This decision highlights the importance not only of being precise when drafting and negotiating debt documents and, particularly make-whole premiums, but that creditors acquiring debt of distressed entities need to do assiduous diligence of the documents governing the credit. To obtain a make-whole payment upon the occurrence of a bankruptcy, the debt documents should expressly and unambiguously provide that the make-whole premium (or whatever other term the applicable documents use to define the make-whole obligation) would be paid notwithstanding the acceleration or advancement of the original maturity date of the notes as a result of the filing of a bankruptcy case.
The final issue affirmed by the District Court was, as the District Court described it, whether the second lien notes constituted “Senior Indebtedness” per the defined terms under the debt documents. The District Court agreed with the Bankruptcy Court that the second lien notes did constitute “Senior Indebtedness” per the defined terms under the debt documents, and, therefore, the fact that the Plan did not provide distributions to the holders of the subordinated notes did not violate the absolute priority rule relating to unsecured claims in section 1129(b) of the Bankruptcy Code. Under the relevant indenture, “Senior Indebtedness” was defined as:
all Indebtedness . . . unless the instrument creating or evidencing the same or pursuant to which the same is outstanding expressly provides that such obligations are subordinated in right of payment to any other Indebtedness of the Company[;] . . . provided, however, that Senior Indebtedness shall not include, as applicable:
4) any Indebtedness or obligation of the Company or any Restricted Subsidiary that by its terms is subordinate or junior in any respect to any other Indebtedness or obligation of the Company . . . including any Pari Passu Indebtedness.
The subordinated noteholders argued that this definition provided that “Senior Indebtedness” expressly excluded debt that was “subordinated in right of payment” or “subordinate or junior in any respect” to any other debt. The subordinated noteholders argued that the fact that the second liens were expressly subordinate to the first priority liens meant the second noteholders were subordinate or junior in respect of their liens. The District Court disagreed and explained that the definition of “Senior Indebtedness” only excluded indebtedness subject to payment subordination, not indebtedness subject to lien subordination, and therefore, the second lien notes, which were lien subordinated only, were not excluded from the definition. As a result, the group of subordinated bondholders owed approximately $382 million were not entitled to recover anything under the plan.
As with the make-whole ruling, the subordination ruling further underscores the need for precision when drafting debt documents. Additionally, creditors considering purchasing debt, in order to determine their rights and potential recovery under a chapter 11 plan, should carefully review the debt documents to evaluate their placement in any lien/payment order of priority.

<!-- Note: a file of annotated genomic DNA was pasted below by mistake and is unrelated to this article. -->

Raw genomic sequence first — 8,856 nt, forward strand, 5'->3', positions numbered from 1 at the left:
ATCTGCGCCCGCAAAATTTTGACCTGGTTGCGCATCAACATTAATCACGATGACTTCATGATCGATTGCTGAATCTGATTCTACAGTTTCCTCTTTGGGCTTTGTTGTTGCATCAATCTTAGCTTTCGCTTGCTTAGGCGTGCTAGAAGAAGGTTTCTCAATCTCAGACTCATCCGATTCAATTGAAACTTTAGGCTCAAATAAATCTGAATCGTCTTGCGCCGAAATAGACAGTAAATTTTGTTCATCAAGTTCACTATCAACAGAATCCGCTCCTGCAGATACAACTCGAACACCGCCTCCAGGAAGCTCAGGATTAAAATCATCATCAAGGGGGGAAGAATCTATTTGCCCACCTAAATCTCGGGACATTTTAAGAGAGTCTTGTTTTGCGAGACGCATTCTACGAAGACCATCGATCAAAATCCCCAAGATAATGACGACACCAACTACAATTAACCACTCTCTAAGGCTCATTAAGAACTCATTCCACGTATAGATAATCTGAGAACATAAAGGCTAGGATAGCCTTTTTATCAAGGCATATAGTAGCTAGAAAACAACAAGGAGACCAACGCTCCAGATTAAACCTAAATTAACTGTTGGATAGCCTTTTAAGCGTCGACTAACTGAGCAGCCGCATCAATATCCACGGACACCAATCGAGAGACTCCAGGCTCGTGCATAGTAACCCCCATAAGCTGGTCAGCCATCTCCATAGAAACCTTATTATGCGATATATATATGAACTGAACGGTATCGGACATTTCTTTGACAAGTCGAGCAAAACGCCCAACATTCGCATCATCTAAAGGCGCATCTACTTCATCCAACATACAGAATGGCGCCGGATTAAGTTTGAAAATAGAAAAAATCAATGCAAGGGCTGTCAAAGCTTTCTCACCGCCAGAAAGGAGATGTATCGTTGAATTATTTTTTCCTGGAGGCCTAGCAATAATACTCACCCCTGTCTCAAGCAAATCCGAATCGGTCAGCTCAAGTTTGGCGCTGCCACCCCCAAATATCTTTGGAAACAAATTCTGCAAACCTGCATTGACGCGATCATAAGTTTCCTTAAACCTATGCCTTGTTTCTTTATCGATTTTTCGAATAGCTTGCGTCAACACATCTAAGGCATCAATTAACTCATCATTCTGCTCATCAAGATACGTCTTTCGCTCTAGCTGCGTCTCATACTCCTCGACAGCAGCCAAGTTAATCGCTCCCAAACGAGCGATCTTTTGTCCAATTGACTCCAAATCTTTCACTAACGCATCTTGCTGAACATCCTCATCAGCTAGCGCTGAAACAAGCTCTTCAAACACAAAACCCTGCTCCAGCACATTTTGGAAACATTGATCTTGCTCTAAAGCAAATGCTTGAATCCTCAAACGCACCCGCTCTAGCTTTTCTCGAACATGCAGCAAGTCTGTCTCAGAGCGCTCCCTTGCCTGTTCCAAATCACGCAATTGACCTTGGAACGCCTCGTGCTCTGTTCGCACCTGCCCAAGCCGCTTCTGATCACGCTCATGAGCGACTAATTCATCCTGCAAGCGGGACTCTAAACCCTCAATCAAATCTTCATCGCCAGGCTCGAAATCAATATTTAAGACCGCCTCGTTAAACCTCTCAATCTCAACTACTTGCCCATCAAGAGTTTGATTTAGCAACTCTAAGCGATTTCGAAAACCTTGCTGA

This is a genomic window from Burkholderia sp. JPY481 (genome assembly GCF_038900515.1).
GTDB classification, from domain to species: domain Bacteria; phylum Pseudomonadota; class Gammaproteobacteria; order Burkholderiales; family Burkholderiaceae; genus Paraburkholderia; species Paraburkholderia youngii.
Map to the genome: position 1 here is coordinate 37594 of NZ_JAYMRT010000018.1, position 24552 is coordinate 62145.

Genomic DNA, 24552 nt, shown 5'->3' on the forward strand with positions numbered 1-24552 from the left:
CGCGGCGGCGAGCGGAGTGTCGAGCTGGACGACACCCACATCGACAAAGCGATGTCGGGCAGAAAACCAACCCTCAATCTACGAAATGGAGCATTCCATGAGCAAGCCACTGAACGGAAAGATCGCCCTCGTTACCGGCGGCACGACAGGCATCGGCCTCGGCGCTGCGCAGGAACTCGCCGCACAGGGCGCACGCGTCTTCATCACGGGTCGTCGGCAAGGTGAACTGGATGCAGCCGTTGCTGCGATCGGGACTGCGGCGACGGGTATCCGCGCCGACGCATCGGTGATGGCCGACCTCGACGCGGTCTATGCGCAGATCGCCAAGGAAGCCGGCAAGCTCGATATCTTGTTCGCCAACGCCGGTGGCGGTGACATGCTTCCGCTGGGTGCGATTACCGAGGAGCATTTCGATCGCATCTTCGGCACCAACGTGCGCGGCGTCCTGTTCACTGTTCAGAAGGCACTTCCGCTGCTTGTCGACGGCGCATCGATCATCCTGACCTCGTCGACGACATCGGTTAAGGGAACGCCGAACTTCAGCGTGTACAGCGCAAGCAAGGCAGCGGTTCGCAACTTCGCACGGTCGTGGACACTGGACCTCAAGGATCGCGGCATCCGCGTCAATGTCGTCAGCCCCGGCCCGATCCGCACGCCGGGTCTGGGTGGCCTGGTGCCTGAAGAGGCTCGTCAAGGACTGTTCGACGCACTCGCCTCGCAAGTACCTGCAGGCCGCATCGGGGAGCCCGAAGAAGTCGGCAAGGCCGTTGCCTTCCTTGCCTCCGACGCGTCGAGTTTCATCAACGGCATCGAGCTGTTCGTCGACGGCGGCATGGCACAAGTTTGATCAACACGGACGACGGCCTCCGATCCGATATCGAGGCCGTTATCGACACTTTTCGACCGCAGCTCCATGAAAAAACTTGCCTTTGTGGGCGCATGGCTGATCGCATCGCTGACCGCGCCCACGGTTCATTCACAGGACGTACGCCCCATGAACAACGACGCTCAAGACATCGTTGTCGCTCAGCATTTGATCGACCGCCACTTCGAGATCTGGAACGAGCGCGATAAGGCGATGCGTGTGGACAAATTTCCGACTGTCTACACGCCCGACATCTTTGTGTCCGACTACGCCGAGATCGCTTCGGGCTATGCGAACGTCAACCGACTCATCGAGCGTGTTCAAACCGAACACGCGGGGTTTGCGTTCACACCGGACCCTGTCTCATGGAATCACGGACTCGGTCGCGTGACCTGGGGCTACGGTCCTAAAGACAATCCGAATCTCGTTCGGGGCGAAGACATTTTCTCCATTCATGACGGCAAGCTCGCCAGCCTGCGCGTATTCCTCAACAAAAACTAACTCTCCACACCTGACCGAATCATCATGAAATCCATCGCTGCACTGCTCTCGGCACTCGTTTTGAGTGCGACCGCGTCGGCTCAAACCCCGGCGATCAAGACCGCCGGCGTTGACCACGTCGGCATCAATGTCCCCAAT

V. Conclusion & Practice Pointers
The District Court’s debtor-friendly decision regarding the cramdown interest rate will likely fortify debtors’ and junior creditors’ efforts to strong arm secured creditors in plan negotiations and, potentially, undermine the recoveries of those secured creditors. Specifically, debtors and junior creditors will likely use this ruling to force secured creditors either to take paper with a lower interest rate or accept a discounted cash payment to avoid receiving notes with below market interest rates in plan negotiations. Original lenders and debt acquirers should be aware of (and price in to their credit and pricing decisions) the potential take-back paper they may be required to accept in a cramdown scenario. While there is an argument that this result is not new and that it is dictated by Till, courts have disagreed about the applicability of the formula rate analysis in chapter 11 cases up until now. There may still be room to argue for a market rate analysis but the fact that the District Court agreed with Judge Drain’s ruling and analysis will make this more difficult. Additionally, as noted above, the District Court’s decisions regarding the make-whole and subordination issues illustrate the importance of precise drafting of debt documents and underscore the notion that careful analysis of the terms and provisions of debt documents is imperative when evaluating the risks in buying paper in the secondary market.
The full and original memorandum was published by Gibson Dunn on May 14, 2015 and is available here.